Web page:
Switching the TV channels late at night sleepy eyed searching for any entertaining escape available has become a regular activity. On the history channel a program on the Vietnam War appeared. Never having been a war buff but it caught my attention. My time in Vietnam ended in 1970. The first Vietnam movie I watched was Good Morning Vietnam which played about twenty years after I returned. Probably the attraction to it was Robin Williams. Avoiding war type movies particularly on Vietnam wasn’t a result of carry over combat fatigue since my experience there wasn’t in the rice paddies or near the DMZ.
I recall recently reading a book about Vietnam by a Vietnamese writer and recollect him saying that many North Vietnamese soldiers who returned to the north after the war didn’t talk about their experience. Many of us American soldiers felt the same and remained mostly silent.
The segment I watched began in 1964 and into 1965. The commentator said there were 16,000 American advisors there with the numbers increasing gradually. Soldiers arrived, airplanes too with the belief that this would be a short war. Our vastly superior military and equipment would swoop in, put a stop to the aggression, save the Republic of Vietnam, preserve the integrity of the 1954 Geneva Accords keeping the county divided between North and South. General Westmoreland backed President Johnson on this. Joseph Galloway, an on the ground reporter, was a naysayer speaking quietly offering some concern about this.
America needs to believe we are the good guys, not unlike the world police force, we can do this in record time. The superiority, in and out concept seems to permeate our dialogue. 2003 witnessed our entering Iraq. The same dialogue prevailed. Let’s rid Iraq of its despicable leader, free the country quickly with “shock and awe.” There were more realistic reasons as well. At home it was get on board, support the effort or you will be ostracized or worse not re-elected. The don’t worry, quick action and you best support it or else was evident during the Vietnam War until the Tet Offensive in 1968. Time was dragging on, Americans were being injured and dying, not quick and not easy. This is being written in early December, 2020 and those who brought us shock and awe overlook that American boots remain on the ground in Iraq and other parts of the Middle East. People my age remain too placid, too complacent, maybe too content, too willing to accept half truths, lies and support those who mislead us as a nation and pursue the wrong direction on many issues. How will we learn, when will we learn?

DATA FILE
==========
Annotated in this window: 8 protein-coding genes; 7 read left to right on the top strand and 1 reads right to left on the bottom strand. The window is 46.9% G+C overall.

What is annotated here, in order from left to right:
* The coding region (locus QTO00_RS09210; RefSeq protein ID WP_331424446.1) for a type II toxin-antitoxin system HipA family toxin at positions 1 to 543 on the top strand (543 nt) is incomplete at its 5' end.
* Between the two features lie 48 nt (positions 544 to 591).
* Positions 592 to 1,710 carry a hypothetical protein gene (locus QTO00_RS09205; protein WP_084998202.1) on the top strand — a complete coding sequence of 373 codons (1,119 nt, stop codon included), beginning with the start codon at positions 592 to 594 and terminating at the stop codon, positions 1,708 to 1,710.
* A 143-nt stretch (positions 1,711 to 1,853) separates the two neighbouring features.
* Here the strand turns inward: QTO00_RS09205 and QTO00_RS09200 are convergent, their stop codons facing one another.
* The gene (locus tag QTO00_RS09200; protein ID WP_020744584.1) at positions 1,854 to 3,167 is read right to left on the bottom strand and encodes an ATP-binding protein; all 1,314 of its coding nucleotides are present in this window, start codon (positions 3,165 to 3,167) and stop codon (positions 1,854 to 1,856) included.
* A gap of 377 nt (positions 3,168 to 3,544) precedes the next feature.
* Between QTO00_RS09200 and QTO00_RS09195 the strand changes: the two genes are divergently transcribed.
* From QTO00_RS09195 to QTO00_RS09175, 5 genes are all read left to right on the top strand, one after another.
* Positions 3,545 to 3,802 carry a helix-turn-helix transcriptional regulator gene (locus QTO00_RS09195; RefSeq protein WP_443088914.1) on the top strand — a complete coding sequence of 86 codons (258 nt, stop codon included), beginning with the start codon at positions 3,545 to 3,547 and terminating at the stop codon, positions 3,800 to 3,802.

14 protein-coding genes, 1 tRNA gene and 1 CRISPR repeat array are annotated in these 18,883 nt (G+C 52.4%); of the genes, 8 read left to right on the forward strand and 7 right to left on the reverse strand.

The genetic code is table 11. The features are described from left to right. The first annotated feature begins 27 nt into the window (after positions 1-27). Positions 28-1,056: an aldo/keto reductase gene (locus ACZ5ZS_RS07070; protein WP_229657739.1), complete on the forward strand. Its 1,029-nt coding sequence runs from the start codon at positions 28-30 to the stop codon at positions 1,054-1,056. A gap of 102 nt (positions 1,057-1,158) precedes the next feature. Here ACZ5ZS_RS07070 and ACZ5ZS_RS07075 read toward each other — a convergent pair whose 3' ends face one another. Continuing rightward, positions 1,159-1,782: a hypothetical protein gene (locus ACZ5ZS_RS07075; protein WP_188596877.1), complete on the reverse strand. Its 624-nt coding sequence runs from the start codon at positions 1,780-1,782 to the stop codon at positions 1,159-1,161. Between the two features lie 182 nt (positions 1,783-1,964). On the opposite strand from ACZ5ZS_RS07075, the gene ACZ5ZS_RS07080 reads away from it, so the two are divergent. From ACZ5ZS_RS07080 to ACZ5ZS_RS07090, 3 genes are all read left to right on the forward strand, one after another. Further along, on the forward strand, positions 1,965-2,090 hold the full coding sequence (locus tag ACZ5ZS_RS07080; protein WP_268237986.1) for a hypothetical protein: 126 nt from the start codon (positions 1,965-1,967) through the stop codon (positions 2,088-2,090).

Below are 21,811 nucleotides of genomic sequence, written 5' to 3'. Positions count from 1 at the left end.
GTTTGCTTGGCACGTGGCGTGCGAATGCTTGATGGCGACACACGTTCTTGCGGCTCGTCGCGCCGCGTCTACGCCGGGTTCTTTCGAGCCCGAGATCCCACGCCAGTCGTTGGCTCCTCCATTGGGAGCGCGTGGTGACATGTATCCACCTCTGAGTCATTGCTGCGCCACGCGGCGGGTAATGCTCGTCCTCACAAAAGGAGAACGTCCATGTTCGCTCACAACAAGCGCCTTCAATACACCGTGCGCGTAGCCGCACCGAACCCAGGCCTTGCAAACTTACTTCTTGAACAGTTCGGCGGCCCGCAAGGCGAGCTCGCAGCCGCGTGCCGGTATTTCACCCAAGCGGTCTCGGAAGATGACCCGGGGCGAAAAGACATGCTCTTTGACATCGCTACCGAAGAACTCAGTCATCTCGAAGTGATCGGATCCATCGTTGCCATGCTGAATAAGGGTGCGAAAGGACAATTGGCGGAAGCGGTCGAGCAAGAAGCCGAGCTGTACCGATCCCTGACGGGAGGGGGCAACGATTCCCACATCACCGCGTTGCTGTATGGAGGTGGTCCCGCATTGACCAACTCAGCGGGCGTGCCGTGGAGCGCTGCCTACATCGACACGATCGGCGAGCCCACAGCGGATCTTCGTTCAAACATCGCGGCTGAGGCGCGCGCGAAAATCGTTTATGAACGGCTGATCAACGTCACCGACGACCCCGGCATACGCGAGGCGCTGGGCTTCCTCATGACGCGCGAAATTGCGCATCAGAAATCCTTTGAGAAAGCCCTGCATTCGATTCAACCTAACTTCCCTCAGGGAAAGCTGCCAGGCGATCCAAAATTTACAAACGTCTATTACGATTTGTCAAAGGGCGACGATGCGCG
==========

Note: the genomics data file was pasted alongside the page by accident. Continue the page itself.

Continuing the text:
Why would I listen to deceitful leaders again? We read that many of the my generation support and vote for these leaders who deceive us and at times outright lie. It was said Vietnam was a poor man’s war, the rich didn’t serve. I honestly don’t know if that was true but the times were confusing for many. My career as a soldier was relatively short, just under three years. Many of us were not good soldiers but we were the greatest of our generation despite what has been said of us. We weren’t super patriots although many were hero’s. We did our time, a year in country then back often to what we left but we sought only self respect. No matter how we looked or dressed we did care about self respect not whether others respected us. Now we are all older, much older, and that concept of self respect for many of us has become selfish without respect. I wish I had the insight to understand why or better yet the ability to reach others and change them. Since I do not possess that capability I will have to accept who I am, just do what is right. That’s what many of us did so long ago, what we believed was right even if it wasn’t quite what we were led to believe.